Associated Press to Launch Nonprofit to Help Fund Local News

“The crisis in local news is only exacerbating,” AP president and CEO Daisy Veerasingham says

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The Associated Press will launch a new nonprofit organization to raise funds to help state and local journalism, the media cooperative announced on Tuesday. The “sister organization” will be governed by an independent board of directors and will be classified as a 501(c)3 charitable organization, allowing it to help raise funds to support local news.

“The crisis in local news is only exacerbating,” said AP president and CEO Daisy Veerasingham in a statement. “It’s AP’s role as the cooperative at the heart of the news ecosystem to both reinforce our own state and local reporting as well as support other organizations who share our commitment to local journalism. State and local news is essential, both to the democratic process and to combatting misinformation. Simply put, it’s a public good.”

Local news has been hit hard by the contracting media landscape, resulting in many local outlets relying upon non-local sources for funding and newsgathering, such as the Sinclair Broadcast Group conglomerate.

The news of the AP’s nonprofit launch comes a few months after Gannett, publisher of USA Today and hundreds of local newspapers, said it would stop using (and, thus, paying for) the AP’s content. The move marked a significant blow to the wire service.

Tuesday’s announcement follows several content sharing collaborations AP recently announced with nonprofit news outlets across the U.S., including CalMatters, The Texas Tribune, South Dakota News Watch, Honolulu Civil Beat and others. These collaborations are aimed at expanding the reach of local journalism ahead of the 2024 U.S. presidential election.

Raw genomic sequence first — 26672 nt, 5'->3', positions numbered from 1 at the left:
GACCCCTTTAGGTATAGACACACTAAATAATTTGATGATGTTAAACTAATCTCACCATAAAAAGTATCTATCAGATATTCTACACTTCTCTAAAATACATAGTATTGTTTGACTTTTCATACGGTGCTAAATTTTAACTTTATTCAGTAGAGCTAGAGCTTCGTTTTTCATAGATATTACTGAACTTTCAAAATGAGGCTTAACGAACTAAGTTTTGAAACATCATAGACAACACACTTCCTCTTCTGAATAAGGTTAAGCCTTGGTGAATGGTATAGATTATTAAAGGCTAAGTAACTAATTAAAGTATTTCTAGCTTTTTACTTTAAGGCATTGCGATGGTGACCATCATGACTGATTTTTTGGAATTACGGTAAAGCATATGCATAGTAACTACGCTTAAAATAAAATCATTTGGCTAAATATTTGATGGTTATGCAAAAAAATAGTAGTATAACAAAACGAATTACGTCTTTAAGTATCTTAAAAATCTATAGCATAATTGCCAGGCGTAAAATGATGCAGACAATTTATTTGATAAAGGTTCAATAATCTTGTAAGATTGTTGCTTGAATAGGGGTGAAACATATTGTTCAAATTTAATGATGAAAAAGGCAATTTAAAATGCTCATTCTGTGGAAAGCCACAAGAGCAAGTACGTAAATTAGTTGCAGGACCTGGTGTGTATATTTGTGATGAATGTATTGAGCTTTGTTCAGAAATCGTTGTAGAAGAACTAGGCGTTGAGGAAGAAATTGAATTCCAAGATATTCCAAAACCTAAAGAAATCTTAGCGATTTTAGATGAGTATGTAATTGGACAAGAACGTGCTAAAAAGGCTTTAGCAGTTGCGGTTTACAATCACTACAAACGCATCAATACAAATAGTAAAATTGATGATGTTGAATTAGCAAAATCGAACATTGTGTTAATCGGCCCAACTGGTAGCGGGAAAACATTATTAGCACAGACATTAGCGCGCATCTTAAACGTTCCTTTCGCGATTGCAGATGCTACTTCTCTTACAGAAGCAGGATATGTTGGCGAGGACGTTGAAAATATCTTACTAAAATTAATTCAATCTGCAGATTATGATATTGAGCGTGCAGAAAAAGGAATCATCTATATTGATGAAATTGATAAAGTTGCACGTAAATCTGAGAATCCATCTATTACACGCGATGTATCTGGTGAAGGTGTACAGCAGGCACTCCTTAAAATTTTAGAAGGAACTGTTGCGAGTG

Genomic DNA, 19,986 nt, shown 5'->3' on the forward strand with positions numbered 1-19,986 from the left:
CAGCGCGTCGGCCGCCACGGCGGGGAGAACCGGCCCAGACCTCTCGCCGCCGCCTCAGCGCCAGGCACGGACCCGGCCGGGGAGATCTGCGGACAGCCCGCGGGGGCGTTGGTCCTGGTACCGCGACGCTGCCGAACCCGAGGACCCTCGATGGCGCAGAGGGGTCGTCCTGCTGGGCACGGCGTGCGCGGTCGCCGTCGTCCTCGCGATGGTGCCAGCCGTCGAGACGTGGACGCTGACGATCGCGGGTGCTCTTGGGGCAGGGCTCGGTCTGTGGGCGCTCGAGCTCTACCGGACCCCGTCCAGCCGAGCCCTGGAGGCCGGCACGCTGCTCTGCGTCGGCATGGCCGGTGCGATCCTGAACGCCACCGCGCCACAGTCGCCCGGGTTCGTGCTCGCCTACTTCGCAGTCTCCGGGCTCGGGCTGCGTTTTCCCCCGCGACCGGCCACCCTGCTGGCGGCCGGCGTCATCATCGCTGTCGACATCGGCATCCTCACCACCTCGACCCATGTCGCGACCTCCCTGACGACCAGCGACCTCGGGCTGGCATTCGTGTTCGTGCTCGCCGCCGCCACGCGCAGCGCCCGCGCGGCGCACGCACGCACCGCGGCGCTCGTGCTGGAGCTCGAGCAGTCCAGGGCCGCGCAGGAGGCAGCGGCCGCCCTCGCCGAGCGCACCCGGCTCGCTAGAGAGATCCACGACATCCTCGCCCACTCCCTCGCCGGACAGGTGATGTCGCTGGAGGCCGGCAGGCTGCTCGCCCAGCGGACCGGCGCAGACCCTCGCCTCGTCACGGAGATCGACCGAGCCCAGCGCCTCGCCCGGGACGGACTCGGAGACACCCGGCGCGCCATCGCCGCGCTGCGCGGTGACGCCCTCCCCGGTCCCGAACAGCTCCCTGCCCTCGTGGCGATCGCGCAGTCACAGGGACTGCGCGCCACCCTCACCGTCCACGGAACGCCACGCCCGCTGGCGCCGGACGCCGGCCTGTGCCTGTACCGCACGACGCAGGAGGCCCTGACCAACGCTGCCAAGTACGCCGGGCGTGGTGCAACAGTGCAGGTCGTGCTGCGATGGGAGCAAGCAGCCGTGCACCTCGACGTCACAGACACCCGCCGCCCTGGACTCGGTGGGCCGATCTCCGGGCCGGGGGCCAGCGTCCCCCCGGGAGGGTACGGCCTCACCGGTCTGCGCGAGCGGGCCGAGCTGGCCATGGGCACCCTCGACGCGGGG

The Associated Press struck a two-year deal with ChatGPT’s parent company OpenAI last year to share content, making it one of the first news organizations to partner up with the AI superpower.

The news organization “firmly supports a framework that will ensure intellectual property is protected and content creators are fairly compensated for their work,” Kristin Heitmann, AP senior vice president and chief revenue officer said at the time.

“News organizations must have a seat at the table to ensure this happens, so that newsrooms large and small can leverage this technology to benefit journalism,” Heitmann continued.

News of the AP’s nonprofit was first reported by Axios.

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